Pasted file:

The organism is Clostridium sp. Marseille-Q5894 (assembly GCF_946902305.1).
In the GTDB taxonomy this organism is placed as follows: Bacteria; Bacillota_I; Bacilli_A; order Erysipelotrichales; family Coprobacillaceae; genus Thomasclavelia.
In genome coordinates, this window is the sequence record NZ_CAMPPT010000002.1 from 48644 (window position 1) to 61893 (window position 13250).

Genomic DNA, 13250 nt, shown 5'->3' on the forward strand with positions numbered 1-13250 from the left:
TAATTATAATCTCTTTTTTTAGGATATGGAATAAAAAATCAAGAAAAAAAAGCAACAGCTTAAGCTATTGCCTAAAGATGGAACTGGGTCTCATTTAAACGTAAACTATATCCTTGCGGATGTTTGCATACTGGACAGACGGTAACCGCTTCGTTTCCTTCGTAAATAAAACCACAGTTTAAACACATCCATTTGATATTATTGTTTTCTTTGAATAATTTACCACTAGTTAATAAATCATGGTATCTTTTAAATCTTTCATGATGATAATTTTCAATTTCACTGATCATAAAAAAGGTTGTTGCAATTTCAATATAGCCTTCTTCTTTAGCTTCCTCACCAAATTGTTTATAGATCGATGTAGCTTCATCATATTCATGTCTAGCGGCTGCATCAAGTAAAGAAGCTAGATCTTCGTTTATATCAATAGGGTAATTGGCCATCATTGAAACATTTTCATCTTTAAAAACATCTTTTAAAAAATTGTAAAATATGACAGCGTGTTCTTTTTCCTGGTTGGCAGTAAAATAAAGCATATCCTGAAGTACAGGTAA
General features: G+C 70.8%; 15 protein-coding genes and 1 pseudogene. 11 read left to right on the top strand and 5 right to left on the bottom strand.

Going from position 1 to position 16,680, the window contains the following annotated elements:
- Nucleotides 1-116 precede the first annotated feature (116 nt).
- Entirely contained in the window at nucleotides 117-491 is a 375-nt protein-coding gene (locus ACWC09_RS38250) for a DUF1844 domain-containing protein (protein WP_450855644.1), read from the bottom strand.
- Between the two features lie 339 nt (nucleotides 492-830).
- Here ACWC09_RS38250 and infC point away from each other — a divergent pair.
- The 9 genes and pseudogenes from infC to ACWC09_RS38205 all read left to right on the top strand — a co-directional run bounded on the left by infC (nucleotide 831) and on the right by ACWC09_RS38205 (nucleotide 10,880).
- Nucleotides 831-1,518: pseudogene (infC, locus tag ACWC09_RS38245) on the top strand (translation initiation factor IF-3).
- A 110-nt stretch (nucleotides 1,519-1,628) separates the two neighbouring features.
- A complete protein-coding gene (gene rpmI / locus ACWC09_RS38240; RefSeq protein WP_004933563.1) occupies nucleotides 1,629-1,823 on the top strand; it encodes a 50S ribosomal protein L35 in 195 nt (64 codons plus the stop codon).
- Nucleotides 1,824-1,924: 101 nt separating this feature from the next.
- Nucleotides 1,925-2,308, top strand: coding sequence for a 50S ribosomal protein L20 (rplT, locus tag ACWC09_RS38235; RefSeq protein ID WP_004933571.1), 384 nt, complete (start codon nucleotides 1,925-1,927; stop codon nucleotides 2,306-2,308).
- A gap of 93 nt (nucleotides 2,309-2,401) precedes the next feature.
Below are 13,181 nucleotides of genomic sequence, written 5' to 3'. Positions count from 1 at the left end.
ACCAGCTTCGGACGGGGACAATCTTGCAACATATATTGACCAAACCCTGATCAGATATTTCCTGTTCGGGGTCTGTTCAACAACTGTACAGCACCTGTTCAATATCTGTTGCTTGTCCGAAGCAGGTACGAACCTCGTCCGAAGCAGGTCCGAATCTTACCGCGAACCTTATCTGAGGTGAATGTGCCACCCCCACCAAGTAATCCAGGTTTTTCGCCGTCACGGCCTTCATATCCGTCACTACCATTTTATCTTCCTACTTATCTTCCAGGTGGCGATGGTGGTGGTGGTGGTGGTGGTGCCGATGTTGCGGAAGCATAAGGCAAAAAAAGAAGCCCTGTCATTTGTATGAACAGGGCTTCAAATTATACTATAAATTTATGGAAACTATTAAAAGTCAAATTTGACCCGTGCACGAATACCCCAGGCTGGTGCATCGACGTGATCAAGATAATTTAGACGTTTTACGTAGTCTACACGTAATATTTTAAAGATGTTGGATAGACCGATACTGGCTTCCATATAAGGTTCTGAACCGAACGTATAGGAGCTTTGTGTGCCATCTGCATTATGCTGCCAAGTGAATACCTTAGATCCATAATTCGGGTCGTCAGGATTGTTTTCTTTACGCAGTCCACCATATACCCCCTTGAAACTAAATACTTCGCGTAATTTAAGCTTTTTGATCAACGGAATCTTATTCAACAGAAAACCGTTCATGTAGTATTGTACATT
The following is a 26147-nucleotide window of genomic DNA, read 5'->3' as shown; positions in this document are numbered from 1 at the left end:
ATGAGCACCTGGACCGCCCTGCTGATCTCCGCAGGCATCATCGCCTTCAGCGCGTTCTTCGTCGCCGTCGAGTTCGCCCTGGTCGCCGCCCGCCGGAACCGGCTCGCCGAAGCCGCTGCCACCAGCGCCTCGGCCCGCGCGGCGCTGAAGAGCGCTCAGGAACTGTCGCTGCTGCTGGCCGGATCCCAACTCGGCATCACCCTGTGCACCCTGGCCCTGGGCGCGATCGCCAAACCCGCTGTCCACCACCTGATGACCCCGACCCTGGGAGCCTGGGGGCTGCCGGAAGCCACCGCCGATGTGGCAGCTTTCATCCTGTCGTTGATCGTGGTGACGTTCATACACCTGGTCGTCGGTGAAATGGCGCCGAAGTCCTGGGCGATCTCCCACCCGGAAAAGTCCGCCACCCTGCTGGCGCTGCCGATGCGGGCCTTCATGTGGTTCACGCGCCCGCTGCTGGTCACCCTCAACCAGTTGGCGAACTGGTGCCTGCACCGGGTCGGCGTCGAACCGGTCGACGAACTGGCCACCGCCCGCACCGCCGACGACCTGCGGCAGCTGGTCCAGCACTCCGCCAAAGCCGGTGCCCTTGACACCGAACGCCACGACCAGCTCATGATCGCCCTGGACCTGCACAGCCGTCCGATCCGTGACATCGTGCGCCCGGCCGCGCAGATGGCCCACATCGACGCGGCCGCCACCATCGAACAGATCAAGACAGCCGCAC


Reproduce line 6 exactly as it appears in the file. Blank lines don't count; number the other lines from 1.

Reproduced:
General features: G+C 70.8%; 15 protein-coding genes and 1 pseudogene. 11 read left to right on the top strand and 5 right to left on the bottom strand.